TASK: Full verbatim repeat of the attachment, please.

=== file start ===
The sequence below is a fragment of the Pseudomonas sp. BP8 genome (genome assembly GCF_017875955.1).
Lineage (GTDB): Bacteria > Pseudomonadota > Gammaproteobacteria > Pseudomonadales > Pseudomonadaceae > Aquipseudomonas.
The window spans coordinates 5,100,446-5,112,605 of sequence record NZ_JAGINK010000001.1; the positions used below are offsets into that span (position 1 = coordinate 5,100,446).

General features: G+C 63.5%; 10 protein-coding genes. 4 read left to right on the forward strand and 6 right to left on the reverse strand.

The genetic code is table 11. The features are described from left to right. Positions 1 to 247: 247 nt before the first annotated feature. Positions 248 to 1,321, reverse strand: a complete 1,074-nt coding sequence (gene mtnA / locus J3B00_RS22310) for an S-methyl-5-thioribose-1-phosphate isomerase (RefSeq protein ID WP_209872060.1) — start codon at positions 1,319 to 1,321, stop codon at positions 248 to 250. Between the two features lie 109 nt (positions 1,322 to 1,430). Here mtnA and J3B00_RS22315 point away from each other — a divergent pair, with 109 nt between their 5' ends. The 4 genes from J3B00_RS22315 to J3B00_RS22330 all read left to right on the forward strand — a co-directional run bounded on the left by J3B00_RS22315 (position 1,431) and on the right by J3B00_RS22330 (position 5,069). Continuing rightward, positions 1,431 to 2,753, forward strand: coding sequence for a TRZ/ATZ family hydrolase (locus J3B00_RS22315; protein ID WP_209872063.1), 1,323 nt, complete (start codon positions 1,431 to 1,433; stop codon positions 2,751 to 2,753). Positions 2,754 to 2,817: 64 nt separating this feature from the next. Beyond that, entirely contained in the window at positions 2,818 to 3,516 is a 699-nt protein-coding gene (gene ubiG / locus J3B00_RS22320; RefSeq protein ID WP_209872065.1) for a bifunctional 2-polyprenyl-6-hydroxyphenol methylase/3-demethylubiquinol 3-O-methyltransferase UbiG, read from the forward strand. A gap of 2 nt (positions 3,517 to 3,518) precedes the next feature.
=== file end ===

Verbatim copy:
The sequence below is a fragment of the Pseudomonas sp. BP8 genome (genome assembly GCF_017875955.1).
Lineage (GTDB): Bacteria > Pseudomonadota > Gammaproteobacteria > Pseudomonadales > Pseudomonadaceae > Aquipseudomonas.
The window spans coordinates 5,100,446-5,112,605 of sequence record NZ_JAGINK010000001.1; the positions used below are offsets into that span (position 1 = coordinate 5,100,446).

General features: G+C 63.5%; 10 protein-coding genes. 4 read left to right on the forward strand and 6 right to left on the reverse strand.

The genetic code is table 11. The features are described from left to right. Positions 1 to 247: 247 nt before the first annotated feature. Positions 248 to 1,321, reverse strand: a complete 1,074-nt coding sequence (gene mtnA / locus J3B00_RS22310) for an S-methyl-5-thioribose-1-phosphate isomerase (RefSeq protein ID WP_209872060.1) — start codon at positions 1,319 to 1,321, stop codon at positions 248 to 250. Between the two features lie 109 nt (positions 1,322 to 1,430). Here mtnA and J3B00_RS22315 point away from each other — a divergent pair, with 109 nt between their 5' ends. The 4 genes from J3B00_RS22315 to J3B00_RS22330 all read left to right on the forward strand — a co-directional run bounded on the left by J3B00_RS22315 (position 1,431) and on the right by J3B00_RS22330 (position 5,069). Continuing rightward, positions 1,431 to 2,753, forward strand: coding sequence for a TRZ/ATZ family hydrolase (locus J3B00_RS22315; protein ID WP_209872063.1), 1,323 nt, complete (start codon positions 1,431 to 1,433; stop codon positions 2,751 to 2,753). Positions 2,754 to 2,817: 64 nt separating this feature from the next. Beyond that, entirely contained in the window at positions 2,818 to 3,516 is a 699-nt protein-coding gene (gene ubiG / locus J3B00_RS22320; RefSeq protein ID WP_209872065.1) for a bifunctional 2-polyprenyl-6-hydroxyphenol methylase/3-demethylubiquinol 3-O-methyltransferase UbiG, read from the forward strand. A gap of 2 nt (positions 3,517 to 3,518) precedes the next feature.